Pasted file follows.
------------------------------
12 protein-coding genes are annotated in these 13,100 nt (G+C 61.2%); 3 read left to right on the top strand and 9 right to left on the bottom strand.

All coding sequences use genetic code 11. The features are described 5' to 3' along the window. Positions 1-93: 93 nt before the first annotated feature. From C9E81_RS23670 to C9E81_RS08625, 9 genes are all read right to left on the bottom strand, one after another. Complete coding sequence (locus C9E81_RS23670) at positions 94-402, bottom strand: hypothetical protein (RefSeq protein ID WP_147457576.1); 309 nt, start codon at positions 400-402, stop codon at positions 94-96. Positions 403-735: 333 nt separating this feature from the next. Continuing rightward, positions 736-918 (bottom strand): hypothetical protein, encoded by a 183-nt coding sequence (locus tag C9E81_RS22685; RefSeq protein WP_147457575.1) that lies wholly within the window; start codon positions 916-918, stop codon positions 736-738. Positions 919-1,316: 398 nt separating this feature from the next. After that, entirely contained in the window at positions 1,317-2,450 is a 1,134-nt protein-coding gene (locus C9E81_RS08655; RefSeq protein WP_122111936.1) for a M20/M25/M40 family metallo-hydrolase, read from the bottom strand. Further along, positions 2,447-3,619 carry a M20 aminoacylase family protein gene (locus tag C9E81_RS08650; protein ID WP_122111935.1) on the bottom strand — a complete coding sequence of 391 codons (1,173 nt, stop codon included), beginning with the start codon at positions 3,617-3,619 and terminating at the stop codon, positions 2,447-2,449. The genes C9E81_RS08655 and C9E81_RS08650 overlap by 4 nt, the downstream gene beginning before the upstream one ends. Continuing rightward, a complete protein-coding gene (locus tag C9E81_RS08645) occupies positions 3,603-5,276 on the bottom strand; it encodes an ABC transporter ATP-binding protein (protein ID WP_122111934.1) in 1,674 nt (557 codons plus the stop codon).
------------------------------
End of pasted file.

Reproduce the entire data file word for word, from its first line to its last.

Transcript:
12 protein-coding genes are annotated in these 13,100 nt (G+C 61.2%); 3 read left to right on the top strand and 9 right to left on the bottom strand.

All coding sequences use genetic code 11. The features are described 5' to 3' along the window. Positions 1-93: 93 nt before the first annotated feature. From C9E81_RS23670 to C9E81_RS08625, 9 genes are all read right to left on the bottom strand, one after another. Complete coding sequence (locus C9E81_RS23670) at positions 94-402, bottom strand: hypothetical protein (RefSeq protein ID WP_147457576.1); 309 nt, start codon at positions 400-402, stop codon at positions 94-96. Positions 403-735: 333 nt separating this feature from the next. Continuing rightward, positions 736-918 (bottom strand): hypothetical protein, encoded by a 183-nt coding sequence (locus tag C9E81_RS22685; RefSeq protein WP_147457575.1) that lies wholly within the window; start codon positions 916-918, stop codon positions 736-738. Positions 919-1,316: 398 nt separating this feature from the next. After that, entirely contained in the window at positions 1,317-2,450 is a 1,134-nt protein-coding gene (locus C9E81_RS08655; RefSeq protein WP_122111936.1) for a M20/M25/M40 family metallo-hydrolase, read from the bottom strand. Further along, positions 2,447-3,619 carry a M20 aminoacylase family protein gene (locus tag C9E81_RS08650; protein ID WP_122111935.1) on the bottom strand — a complete coding sequence of 391 codons (1,173 nt, stop codon included), beginning with the start codon at positions 3,617-3,619 and terminating at the stop codon, positions 2,447-2,449. The genes C9E81_RS08655 and C9E81_RS08650 overlap by 4 nt, the downstream gene beginning before the upstream one ends. Continuing rightward, a complete protein-coding gene (locus tag C9E81_RS08645) occupies positions 3,603-5,276 on the bottom strand; it encodes an ABC transporter ATP-binding protein (protein ID WP_122111934.1) in 1,674 nt (557 codons plus the stop codon).